My heart cracked and ached as my grandfather hobbled out till the gate and applied vermilion paste and rice grains to our foreheads for good luck before we departed.
What would it feel like to live with someone for a few years shy of fifty?
To lose that someone?
He stepped in to fulfill the role of a mother and a father to my mother, as she learned to live without my naani.
Being the eldest of four siblings, mum shared everything with her.
I cannot gauge the loss of a parent; I saw my mother fall apart as my grandmother was cremated.
I felt nothing. It was too unreal. Even after I was home, I’d expect the door bell to ring and there she would be, chuckling that we did think she’d gone away.
She was a fighter. Her face was softened by kindness and grace. Resilience too; she dealt with the most unfavorable of cards dealt to her in the spirit of the game and suddenly, she went away.
That she was mortal never really occurred to me. She was my naani, she loved hanging out with us and she loved being happy.
She’s always been around. She will always be around.
I was in the tenth grade when my father called. My last pre board examination had ended; I reached home, packed what I could find and left for the nursing home she was admitted to.
My grandmother’s siblings were there too. Chatting, assuring each other that it would be fine. Their eldest sister would be back in shape in no time.
Tubes and wires snaked in and out of her: that’s the best my memory has to offer.
I did not even enter her room because I knew she’d come back. She was strong.
I wish I hadn’t been so sure. I wish I’d seen her alive one last time. That will remain a lifelong regret.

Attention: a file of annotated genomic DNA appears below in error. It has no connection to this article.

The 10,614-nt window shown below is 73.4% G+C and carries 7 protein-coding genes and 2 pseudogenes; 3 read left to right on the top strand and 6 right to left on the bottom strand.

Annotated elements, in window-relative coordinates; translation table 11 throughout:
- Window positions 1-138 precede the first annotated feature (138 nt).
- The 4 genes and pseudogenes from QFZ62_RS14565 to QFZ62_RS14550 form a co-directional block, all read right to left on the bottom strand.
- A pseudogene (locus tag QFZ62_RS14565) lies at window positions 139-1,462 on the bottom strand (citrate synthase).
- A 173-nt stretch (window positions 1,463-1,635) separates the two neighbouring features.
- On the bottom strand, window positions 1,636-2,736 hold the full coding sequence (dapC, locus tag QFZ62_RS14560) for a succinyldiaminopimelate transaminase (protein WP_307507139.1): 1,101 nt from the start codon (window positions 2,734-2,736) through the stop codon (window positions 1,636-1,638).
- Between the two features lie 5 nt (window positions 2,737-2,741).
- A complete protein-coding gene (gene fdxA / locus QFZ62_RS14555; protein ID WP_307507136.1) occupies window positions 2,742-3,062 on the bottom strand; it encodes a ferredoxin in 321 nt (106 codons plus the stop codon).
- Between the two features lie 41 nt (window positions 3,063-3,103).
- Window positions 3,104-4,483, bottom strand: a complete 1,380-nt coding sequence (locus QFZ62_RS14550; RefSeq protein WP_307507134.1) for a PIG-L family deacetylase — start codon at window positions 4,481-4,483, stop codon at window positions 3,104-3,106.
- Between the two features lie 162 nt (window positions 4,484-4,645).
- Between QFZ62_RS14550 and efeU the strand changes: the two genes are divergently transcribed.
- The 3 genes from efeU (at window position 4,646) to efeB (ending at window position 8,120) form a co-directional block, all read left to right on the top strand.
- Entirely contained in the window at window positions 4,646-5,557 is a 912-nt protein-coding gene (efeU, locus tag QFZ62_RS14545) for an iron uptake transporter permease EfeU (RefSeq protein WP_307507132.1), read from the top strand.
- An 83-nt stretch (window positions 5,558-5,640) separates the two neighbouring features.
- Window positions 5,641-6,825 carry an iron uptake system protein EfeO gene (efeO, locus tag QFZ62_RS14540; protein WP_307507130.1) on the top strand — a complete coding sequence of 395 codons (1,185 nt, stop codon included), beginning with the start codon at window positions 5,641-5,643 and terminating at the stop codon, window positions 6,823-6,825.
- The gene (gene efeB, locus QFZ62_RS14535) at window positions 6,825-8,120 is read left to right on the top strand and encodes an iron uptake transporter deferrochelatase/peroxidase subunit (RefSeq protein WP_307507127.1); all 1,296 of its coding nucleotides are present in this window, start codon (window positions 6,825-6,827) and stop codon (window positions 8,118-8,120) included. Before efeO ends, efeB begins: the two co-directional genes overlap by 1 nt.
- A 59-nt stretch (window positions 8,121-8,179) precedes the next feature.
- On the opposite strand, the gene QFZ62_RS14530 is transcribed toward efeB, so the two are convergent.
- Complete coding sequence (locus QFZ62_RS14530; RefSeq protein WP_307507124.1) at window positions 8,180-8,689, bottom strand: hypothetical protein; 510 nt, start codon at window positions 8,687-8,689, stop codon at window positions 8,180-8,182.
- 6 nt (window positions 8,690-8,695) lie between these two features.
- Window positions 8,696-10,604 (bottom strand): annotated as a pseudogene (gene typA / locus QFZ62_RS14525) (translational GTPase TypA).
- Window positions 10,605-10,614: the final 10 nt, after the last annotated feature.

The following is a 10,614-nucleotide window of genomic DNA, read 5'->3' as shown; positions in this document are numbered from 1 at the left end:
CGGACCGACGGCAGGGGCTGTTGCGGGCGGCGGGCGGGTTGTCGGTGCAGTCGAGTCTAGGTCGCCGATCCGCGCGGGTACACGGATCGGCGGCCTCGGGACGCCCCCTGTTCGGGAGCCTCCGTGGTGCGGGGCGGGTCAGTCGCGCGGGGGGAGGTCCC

My relatives tell me that she could see and hear people. Her eyes were moist.
The following day was a blur. As soon as an aunt from across arrived to see naani, we received news that her health was repeatedly deteriorating.
It was almost as if she was waiting for her younger daughter to return home.
Her lifeless body was prepared for cremation according to Hindu rituals. I felt disconnected. Her? Dead?
As she lay on the ground, her eyes were half open. A relative closed them but the y remained open. My nanaji said that she was a kind soul; when the saintly die that their souls escape through the eyes.
Her right hand was a pale yellow, swollen. It looked painful.
I really wish I had seen her alive.
Since I had to study intensively for my tenth grade board exams, I postponed my trip to the farm with naani till the eleventh grade.
The last time we travelled together, and the only time, was in the sixth grade.
After her death my disdain for doctors and medicine in general intensified.
They could’ve saved her… If only they’d bother to screen her lungs once. She was an asthma patient.
I’ve come a long way since them, so has my mother.
She has learned to smile despite the void that naani’s absence left. We have grown closer since then. We give each other reasons to laugh and rant and vent and chat.
I still dream about my grandmother. Mumma says maybe it’s her way of saying hi to me.
I always sob in sleep, sans tears, sans any sound. And that’s when I almost always wake up.
My grandfather has mellowed down a lot. He has no one to bandy blows with, no one to have morning tea with. There is no one who cares if he has eaten at all. The light of his life passed away, and the light in his heart seems to have too.
Yet he lives on. Despite the maid the not cleaning the house regularly and her shabby cooking skills. Despite some of his own relatives eyeing his money and not caring to hide it very well.
His knees have weakened with time and he can hardly see.
I’m scared what will happen when he goes away.
Death makes fools of us all.
I miss you, naani.